Officer arranged high-level cross-border meeting after Warrenpoint bombing

Smithwick tribunal

The RUC officer in charge of the investigation into the August 1979 Warrenpoint ambush in which 18 British soldiers and one civilian were killed arranged for a meeting between the two most senior police officers in Ireland in a bid to complete his investigation.

The officer, identified as Witness 68 at the Smithwick tribunal, gave evidence from Belfast by video link because of ill-health.

Witness 68, who retired in 2001 with the rank of deputy assistant chief constable, was a detective inspector at the time of the lethal attack.

He said he liaised with the then RUC chief constable, and got him to meet with the Garda commissioner.

There was “a degree of reticence” in the cooperation between the two forces following the Warrenpoint attack, he said, although relations were “more congenial at local station level”.

The witness was also asked about a meeting at the time involving the taoiseach, but did not answer this question following objections from other lawyers.

Barristers for the garda commissioner said they had not been given instructions on the issue, and asked that the evidence be given at a later date.

Tribunal chairman Mr Justice Peter Smithwick said he was “very anxious that the witness should be allowed to give his evidence as he sees fit”, and agreed the topic would be revisited on a later date.

“I hope that you will be able to speak the untrammelled truth as you see it, that is what this tribunal is about,” he told the witness.

The witness said that later in his career he worked with three garda commissioners, PJ Culligan, Pat Byrne and Noel Conroy, and found them “exemplary, professional, and very good detectives.”

But he slammed the lack of cooperation from An Garda Siochana following the Warrenpoint bombing.

The tribunal has previously heard that a detonation site for the two bombs on the southern side of the border was “obliterated” before RUC forensics officers could examine it.

RUC officers visited the scene late in the evening a few days after the bombing, but when they returned the following morning the area had been cut with a scythe.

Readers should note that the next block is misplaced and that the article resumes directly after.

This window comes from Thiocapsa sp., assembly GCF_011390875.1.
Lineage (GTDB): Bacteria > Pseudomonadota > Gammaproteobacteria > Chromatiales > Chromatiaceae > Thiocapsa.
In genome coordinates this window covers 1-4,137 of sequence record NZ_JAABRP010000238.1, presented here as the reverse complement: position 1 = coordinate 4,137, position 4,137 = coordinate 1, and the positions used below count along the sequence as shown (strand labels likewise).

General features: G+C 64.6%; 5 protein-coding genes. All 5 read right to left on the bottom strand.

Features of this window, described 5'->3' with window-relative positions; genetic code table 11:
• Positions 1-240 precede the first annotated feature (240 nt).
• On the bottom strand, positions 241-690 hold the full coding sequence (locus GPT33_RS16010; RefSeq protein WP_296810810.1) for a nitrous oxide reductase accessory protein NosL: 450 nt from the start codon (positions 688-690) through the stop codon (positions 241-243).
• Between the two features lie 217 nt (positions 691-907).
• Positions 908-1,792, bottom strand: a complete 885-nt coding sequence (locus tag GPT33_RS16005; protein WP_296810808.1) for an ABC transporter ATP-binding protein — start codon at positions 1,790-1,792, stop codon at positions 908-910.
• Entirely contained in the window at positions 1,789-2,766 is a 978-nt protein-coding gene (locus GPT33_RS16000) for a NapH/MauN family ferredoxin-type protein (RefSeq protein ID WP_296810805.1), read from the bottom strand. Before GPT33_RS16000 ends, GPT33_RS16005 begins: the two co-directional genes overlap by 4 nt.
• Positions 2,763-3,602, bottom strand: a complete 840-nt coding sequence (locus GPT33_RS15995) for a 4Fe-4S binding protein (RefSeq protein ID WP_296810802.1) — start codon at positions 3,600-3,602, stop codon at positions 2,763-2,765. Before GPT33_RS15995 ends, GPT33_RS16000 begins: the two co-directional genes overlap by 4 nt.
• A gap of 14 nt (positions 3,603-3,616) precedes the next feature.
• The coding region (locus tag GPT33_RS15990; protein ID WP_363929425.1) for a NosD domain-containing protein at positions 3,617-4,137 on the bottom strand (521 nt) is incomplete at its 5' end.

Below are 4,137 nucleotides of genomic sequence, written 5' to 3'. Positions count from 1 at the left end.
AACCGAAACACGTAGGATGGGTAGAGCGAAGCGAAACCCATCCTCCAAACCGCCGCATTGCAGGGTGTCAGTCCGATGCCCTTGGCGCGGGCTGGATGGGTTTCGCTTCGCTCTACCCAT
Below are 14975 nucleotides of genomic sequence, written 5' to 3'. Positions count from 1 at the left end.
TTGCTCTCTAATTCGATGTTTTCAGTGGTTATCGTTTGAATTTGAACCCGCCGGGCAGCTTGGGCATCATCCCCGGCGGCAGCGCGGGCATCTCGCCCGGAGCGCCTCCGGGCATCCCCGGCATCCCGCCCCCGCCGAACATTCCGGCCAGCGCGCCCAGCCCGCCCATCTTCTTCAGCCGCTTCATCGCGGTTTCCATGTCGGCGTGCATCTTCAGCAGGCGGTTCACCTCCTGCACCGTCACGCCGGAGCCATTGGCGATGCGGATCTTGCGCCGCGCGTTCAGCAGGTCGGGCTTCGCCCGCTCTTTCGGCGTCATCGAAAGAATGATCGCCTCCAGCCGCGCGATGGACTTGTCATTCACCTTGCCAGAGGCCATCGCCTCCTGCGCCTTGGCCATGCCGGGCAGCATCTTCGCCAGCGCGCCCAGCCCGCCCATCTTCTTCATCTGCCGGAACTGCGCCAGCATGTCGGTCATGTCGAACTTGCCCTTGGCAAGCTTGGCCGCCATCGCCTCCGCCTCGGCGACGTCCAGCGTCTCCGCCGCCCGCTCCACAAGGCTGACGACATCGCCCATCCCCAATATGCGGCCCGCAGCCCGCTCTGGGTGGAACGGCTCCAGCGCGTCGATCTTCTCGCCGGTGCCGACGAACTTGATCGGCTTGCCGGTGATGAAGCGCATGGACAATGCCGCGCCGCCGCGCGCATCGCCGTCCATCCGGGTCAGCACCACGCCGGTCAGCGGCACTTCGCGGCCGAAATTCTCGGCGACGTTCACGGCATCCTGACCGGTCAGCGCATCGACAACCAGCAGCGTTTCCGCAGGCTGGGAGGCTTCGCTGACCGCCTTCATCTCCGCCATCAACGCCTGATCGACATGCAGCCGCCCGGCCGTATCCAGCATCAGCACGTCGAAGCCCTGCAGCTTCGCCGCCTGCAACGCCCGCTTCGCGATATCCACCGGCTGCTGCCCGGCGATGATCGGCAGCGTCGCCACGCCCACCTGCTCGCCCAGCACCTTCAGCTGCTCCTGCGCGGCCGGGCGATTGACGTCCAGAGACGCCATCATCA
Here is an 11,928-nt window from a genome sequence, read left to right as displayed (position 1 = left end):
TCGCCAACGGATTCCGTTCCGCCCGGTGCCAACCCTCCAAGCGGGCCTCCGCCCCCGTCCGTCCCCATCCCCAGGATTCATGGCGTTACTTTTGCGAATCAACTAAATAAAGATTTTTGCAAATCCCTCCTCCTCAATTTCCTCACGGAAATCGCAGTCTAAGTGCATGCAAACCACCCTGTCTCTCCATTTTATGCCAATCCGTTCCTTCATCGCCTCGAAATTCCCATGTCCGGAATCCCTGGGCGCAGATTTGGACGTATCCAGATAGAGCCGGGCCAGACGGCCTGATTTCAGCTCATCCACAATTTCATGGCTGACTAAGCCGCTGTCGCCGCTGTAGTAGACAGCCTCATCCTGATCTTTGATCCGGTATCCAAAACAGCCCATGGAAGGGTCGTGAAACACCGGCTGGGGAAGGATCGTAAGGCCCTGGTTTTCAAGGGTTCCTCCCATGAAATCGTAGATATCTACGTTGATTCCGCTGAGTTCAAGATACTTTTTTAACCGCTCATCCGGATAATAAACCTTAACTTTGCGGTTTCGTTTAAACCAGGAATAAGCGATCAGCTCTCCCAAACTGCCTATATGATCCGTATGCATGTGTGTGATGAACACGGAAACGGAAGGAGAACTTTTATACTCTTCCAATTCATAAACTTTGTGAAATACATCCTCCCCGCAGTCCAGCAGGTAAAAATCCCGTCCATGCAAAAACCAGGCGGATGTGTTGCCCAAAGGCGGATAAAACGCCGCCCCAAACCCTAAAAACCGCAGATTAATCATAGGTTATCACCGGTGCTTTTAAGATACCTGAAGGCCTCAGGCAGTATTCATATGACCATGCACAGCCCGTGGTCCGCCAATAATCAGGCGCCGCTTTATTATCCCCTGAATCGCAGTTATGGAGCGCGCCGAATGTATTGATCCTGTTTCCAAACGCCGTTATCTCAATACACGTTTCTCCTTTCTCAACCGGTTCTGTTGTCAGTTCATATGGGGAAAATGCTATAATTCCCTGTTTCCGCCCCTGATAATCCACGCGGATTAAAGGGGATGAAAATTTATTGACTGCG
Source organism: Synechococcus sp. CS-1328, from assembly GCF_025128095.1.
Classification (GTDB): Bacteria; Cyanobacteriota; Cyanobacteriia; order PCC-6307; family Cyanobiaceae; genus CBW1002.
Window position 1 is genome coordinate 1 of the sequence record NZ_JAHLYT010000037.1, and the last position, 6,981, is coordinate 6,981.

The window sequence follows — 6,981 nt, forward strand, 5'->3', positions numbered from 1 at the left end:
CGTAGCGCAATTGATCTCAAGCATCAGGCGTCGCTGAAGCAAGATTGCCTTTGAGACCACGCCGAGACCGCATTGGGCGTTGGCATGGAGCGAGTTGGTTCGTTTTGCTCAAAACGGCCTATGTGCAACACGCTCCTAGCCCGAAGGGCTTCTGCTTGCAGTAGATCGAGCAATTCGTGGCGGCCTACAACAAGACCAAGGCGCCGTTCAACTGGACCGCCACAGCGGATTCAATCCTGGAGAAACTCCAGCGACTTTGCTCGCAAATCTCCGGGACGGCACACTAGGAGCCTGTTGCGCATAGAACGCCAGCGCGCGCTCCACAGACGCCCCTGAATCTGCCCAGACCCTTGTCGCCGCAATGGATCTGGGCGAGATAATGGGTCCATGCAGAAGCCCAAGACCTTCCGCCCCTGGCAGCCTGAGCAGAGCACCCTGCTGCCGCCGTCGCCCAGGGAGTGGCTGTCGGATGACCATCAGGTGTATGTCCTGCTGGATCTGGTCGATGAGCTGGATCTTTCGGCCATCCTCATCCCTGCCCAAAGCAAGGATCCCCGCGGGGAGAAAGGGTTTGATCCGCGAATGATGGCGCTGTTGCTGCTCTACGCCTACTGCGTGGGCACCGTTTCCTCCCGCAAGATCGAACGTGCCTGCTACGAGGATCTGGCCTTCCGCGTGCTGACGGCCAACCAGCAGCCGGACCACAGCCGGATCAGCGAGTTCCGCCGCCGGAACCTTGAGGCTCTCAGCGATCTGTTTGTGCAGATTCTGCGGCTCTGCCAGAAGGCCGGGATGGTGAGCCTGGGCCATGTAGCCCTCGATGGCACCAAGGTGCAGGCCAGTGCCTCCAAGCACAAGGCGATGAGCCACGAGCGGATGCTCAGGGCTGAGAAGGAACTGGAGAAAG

“The cutting of the scene was something that to a detective of my experience was totally and completely inexplicable,” Witness 68 said.

The witness said the forensic scientist who visit the scene was “world renowned”, and had consulted with several police forces, including An Garda Siochana.

“The word I would use to describe him is enraged,” he said. “I myself was furious.”

“There was a promise that the scene would be preserved, that was why we went to the trouble of bringing a forensic team from Belfast.”

The witness said the senior investigating officer on the southern side of the border was detective sergeant Owen Corrigan, and the site could not have been cleared without his knowledge.

And he said he was briefed by an RUC detective superintendent that Mr Corrigan was”a risk.”

“I was told it at the scene of the Warrenpoint explosion when the senior officers were gathered together,” he said.

The witness will continue his evidence at a later date.

The tribunal is investigating allegations of garda collusion in the IRA ambush which killed two RUC officers in March 1989. Mr Corrigan denies allegations of collusion, describing them as a “monstrous lie”.

At the close of his evidence, the tribunal chairman expressed his condolences to the family of the late Mr Thomas Reid, a retired RUC officer. Mr Reid had been scheduled to give evidence at the tribunal today [28 February].